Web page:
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Native Americans on Film: Conversations, Teaching, and Theory

edited by M. Elise Marubbio and Eric L. Buffalohead

Availablepaperback$30.00s 978-0-8131-7579-9
Availablecloth$70.00x 978-0-8131-3665-3
398 pages  Pubdate: 05/18/2018  6 x 9  34 b&w photos

The film industry and mainstream popular culture are notorious for promoting stereotypical images of Native Americans: the noble and ignoble savage, the pronoun-challenged sidekick, the ruthless warrior, the female drudge, the princess, the sexualized maiden, the drunk, and others. Over the years, Indigenous filmmakers have both challenged these representations and moved past them, offering their own distinct forms of cinematic expression.

Native Americans on Film draws inspiration from the Indigenous film movement, bringing filmmakers into an intertextual conversation with academics from a variety of disciplines. The resulting dialogue opens a myriad of possibilities for engaging students with ongoing debates: What is Indigenous film? Who is an Indigenous filmmaker? What are Native filmmakers saying about Indigenous film and their own work? This thought-provoking text offers theoretical approaches to understanding Native cinema, includes pedagogical strategies for teaching particular films, and validates the different voices, approaches, and worldviews that emerge across the movement.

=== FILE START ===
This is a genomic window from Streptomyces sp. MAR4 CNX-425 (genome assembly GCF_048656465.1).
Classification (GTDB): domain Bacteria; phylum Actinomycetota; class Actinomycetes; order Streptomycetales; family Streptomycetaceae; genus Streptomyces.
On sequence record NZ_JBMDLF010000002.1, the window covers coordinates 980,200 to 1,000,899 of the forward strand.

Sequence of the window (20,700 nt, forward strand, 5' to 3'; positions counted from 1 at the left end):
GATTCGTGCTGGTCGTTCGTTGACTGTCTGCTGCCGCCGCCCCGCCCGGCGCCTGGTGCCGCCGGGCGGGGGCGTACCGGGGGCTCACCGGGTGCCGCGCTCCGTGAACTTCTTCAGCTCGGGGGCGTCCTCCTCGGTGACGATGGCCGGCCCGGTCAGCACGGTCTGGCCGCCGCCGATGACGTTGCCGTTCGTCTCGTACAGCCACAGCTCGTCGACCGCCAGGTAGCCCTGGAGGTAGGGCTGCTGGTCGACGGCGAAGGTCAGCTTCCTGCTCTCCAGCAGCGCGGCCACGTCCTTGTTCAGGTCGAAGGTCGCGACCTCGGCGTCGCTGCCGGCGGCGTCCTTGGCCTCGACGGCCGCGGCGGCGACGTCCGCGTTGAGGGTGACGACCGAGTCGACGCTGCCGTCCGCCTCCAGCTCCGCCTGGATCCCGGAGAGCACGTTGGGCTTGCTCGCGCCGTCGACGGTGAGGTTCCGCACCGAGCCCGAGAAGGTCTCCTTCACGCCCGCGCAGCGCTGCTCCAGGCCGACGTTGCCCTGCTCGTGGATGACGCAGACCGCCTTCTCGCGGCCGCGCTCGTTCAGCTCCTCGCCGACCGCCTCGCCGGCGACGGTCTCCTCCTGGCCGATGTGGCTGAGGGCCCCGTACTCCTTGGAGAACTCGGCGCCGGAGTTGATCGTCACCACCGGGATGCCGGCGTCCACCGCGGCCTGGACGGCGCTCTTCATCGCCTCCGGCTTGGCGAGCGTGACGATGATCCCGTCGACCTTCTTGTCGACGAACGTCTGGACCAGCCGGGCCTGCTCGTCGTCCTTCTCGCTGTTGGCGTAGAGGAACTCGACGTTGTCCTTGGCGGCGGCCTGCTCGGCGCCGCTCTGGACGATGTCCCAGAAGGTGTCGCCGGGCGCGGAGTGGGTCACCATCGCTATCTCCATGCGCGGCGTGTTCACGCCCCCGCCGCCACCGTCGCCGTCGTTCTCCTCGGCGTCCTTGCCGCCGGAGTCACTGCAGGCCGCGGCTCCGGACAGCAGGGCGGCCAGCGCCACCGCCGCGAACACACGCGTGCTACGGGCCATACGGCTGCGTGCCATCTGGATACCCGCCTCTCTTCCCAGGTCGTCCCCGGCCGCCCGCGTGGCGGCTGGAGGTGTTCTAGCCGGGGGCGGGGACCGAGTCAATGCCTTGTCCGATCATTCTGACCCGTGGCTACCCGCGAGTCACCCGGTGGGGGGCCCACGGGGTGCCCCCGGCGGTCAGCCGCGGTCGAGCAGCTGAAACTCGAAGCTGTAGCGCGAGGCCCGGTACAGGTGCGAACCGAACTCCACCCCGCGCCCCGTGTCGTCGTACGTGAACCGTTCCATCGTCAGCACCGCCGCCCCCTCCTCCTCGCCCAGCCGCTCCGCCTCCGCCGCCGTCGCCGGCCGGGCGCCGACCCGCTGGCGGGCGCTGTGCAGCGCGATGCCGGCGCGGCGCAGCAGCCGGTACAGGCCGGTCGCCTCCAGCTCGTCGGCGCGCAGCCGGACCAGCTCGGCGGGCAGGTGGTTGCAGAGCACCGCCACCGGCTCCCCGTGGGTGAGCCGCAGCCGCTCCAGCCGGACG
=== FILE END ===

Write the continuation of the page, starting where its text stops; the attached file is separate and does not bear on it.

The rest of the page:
M. Elise Marubbio is associate professor of American Indian studies at Augsburg College and director of the Augsburg Native American Film Series. She is the author of Killing the Indian Maiden: Images of Native American Women in Film, winner of the Peter C. Rollins Book Award.

Eric L. Buffalohead, an enrolled member of the Ponca Tribe of White Eagle, Oklahoma, is associate professor and Chair of the American Indian studies department at Augsburg College.

M. Elise Marubbio and Eric L. Buffalohead have succeeded in depicting the complexities in study, teaching, and creating Native film. . . . Regardless of an individual's level of knowledge and expertise in Native film, Native Americans on Film is a valuable read for anyone interested in this topic. -- Studies in American Indian Literatures

Without a doubt, this volume represents a major contribution to the literature on Native film. Because of its wealth of insightful articles and fresh interviews with Native filmmakers, it should be an essential book for courses on Native film, indigenous media, not to mention more general courses on Native American studies and media studies where these topics are too often neglected. A very impressive and useful collection. -- Randolph Lewis, author of Navajo Talking Picture: Cinema on Native Ground

Accomplished scholars in the emerging field of Native film studies, Marubbio and Buffalohead... focus clearly on the needs of this field. They do scholars and students of Native film a great service by reprinting four seminal and provocative essays. -- J. Ruppert, University of Alaska Fairbanks

Named a Choice Outstanding Academic Title